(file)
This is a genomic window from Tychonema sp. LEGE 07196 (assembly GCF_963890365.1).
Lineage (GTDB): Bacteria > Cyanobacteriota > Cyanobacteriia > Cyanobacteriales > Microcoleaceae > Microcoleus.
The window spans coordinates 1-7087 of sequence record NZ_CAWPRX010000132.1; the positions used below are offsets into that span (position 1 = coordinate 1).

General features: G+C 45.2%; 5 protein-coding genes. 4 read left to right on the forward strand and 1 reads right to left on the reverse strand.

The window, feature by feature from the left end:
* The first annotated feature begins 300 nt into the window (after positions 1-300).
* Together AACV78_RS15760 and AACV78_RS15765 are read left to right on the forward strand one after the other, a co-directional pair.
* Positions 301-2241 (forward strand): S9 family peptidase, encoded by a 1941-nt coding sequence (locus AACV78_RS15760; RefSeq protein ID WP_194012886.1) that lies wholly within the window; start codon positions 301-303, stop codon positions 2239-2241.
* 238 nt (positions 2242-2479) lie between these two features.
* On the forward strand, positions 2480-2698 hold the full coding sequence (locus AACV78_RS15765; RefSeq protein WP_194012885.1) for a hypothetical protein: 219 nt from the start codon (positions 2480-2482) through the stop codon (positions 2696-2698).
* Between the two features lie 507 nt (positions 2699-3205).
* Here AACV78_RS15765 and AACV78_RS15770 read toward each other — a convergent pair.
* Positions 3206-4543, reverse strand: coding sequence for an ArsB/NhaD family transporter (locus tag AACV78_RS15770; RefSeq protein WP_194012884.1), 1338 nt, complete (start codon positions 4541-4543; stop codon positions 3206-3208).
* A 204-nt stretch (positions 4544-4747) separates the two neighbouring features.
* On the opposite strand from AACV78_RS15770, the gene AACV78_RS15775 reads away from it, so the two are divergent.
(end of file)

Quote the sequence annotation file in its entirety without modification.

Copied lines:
This is a genomic window from Tychonema sp. LEGE 07196 (assembly GCF_963890365.1).
Lineage (GTDB): Bacteria > Cyanobacteriota > Cyanobacteriia > Cyanobacteriales > Microcoleaceae > Microcoleus.
The window spans coordinates 1-7087 of sequence record NZ_CAWPRX010000132.1; the positions used below are offsets into that span (position 1 = coordinate 1).

General features: G+C 45.2%; 5 protein-coding genes. 4 read left to right on the forward strand and 1 reads right to left on the reverse strand.

The window, feature by feature from the left end:
* The first annotated feature begins 300 nt into the window (after positions 1-300).
* Together AACV78_RS15760 and AACV78_RS15765 are read left to right on the forward strand one after the other, a co-directional pair.
* Positions 301-2241 (forward strand): S9 family peptidase, encoded by a 1941-nt coding sequence (locus AACV78_RS15760; RefSeq protein ID WP_194012886.1) that lies wholly within the window; start codon positions 301-303, stop codon positions 2239-2241.
* 238 nt (positions 2242-2479) lie between these two features.
* On the forward strand, positions 2480-2698 hold the full coding sequence (locus AACV78_RS15765; RefSeq protein WP_194012885.1) for a hypothetical protein: 219 nt from the start codon (positions 2480-2482) through the stop codon (positions 2696-2698).
* Between the two features lie 507 nt (positions 2699-3205).
* Here AACV78_RS15765 and AACV78_RS15770 read toward each other — a convergent pair.
* Positions 3206-4543, reverse strand: coding sequence for an ArsB/NhaD family transporter (locus tag AACV78_RS15770; RefSeq protein WP_194012884.1), 1338 nt, complete (start codon positions 4541-4543; stop codon positions 3206-3208).
* A 204-nt stretch (positions 4544-4747) separates the two neighbouring features.
* On the opposite strand from AACV78_RS15770, the gene AACV78_RS15775 reads away from it, so the two are divergent.